Jane was eight years old when her imaginary friend, Michael, had to leave her. Michael promised that she wouldnt remember him, sparing any hurt whatsoever. But she did remember and so did Michael, so clearly. Twenty three years later, Jane works not only 9-5 but 9-9 at her possessive mothers production company where she is producing a play and movie based on the adventures that Michael and Jane had when she was little. In the middle of it all, Jane meets Michael again & and they are both surprised that neither of them forgot each other. In the mist of love, memories, wounded hearts, and a painful future, Jane and Michael must to do everything to stay together.
Sundays at Tiffanys started sweet and until the last 1/6 of the book, I loved it. It was imaginable while being impossible and the love that Jane and Michael shared with unbelievable and touching. James Patterson twisted the idea of imaginary friends and made them reality. Then there was the last 1/6 of the book, the forty pages before the ending. It is clearly seen that an innocent relationship was not enough for them and they had to take it a step farther. It ruined everything the book had stood for: innocence, pure love, and the perfect relationship that had the perfect boundaries. I was highly disappointed with that subject but the ending had been lovely, though that still doesnt make up for the things that I didnt appreciate.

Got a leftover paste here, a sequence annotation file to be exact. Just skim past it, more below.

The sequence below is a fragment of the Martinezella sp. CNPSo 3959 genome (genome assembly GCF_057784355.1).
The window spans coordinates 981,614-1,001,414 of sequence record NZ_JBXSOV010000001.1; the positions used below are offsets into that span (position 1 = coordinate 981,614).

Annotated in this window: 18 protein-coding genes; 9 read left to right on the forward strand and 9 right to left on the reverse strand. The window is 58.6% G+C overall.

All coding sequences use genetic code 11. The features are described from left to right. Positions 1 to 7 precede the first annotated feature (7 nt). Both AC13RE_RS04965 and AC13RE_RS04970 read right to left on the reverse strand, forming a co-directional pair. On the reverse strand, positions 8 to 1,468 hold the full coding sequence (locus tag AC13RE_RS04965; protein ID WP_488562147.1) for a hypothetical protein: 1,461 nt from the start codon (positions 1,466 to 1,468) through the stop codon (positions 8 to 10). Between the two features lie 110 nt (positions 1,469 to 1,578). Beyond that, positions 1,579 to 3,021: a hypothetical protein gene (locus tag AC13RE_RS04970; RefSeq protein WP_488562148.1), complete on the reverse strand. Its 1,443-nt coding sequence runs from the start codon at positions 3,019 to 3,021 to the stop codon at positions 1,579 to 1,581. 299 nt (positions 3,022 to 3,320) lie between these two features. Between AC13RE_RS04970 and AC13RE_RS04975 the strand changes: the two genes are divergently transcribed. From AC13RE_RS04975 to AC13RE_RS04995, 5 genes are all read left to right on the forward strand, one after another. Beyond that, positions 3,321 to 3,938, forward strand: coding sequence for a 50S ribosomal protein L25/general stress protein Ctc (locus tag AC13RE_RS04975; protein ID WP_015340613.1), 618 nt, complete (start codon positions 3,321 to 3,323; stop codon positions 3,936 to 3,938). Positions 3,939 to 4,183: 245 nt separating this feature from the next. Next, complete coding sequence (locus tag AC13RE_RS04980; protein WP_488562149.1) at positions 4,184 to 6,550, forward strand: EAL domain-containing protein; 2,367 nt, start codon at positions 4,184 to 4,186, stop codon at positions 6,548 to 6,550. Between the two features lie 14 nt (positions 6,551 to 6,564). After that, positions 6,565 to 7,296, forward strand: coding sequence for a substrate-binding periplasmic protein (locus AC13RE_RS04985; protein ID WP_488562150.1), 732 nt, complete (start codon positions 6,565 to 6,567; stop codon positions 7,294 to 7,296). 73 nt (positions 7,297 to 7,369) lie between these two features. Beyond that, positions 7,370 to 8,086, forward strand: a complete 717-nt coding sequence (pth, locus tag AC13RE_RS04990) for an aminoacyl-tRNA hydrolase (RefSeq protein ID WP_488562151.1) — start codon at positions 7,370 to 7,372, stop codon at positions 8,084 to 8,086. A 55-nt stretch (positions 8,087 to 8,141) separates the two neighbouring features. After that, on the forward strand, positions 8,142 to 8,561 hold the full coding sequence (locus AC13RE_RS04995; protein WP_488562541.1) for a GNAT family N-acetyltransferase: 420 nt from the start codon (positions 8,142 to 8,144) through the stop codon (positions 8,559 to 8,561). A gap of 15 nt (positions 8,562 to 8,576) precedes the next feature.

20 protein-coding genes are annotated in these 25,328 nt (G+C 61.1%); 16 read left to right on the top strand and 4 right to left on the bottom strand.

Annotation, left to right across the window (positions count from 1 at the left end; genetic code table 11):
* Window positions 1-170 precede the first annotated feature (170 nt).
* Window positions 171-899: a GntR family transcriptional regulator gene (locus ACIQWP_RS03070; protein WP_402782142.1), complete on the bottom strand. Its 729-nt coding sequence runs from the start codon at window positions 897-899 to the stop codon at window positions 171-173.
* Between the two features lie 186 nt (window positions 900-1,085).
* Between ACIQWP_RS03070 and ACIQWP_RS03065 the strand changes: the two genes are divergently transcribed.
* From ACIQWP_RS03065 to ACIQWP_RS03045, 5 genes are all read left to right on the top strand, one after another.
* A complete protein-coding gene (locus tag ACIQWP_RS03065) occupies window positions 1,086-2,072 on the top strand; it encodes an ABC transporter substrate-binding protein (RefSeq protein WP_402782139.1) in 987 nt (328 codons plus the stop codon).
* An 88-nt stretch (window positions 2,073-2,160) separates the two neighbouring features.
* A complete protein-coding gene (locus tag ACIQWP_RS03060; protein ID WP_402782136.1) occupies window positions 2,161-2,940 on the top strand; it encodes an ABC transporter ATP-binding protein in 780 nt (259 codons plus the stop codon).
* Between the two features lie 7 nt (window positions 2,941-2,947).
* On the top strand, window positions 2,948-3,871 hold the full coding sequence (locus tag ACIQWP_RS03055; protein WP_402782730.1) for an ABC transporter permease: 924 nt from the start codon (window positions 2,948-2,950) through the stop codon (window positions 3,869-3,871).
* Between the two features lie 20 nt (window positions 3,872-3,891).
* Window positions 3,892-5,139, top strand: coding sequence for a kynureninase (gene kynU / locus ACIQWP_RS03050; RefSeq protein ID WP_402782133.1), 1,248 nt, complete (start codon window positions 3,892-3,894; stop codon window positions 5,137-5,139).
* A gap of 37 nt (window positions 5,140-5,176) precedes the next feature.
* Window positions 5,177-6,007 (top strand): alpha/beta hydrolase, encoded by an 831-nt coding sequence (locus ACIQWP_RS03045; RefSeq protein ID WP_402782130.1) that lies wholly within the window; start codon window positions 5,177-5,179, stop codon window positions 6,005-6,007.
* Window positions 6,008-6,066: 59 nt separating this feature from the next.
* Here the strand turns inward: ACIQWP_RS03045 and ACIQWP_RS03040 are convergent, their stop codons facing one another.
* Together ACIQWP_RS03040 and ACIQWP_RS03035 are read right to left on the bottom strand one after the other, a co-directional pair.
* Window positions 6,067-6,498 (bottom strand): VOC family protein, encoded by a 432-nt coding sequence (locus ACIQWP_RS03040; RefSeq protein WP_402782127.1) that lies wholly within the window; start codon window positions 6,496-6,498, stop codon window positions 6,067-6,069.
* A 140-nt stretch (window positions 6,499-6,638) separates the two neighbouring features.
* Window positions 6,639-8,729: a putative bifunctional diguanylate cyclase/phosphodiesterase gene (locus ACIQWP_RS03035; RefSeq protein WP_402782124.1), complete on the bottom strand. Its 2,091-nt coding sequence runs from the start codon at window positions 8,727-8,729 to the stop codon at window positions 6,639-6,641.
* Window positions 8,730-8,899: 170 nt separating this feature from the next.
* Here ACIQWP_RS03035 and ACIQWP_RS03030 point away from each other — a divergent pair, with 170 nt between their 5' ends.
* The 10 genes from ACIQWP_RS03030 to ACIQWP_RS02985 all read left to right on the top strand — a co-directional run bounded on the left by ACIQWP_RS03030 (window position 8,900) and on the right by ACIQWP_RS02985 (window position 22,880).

*brief paragraph that contains homosexuality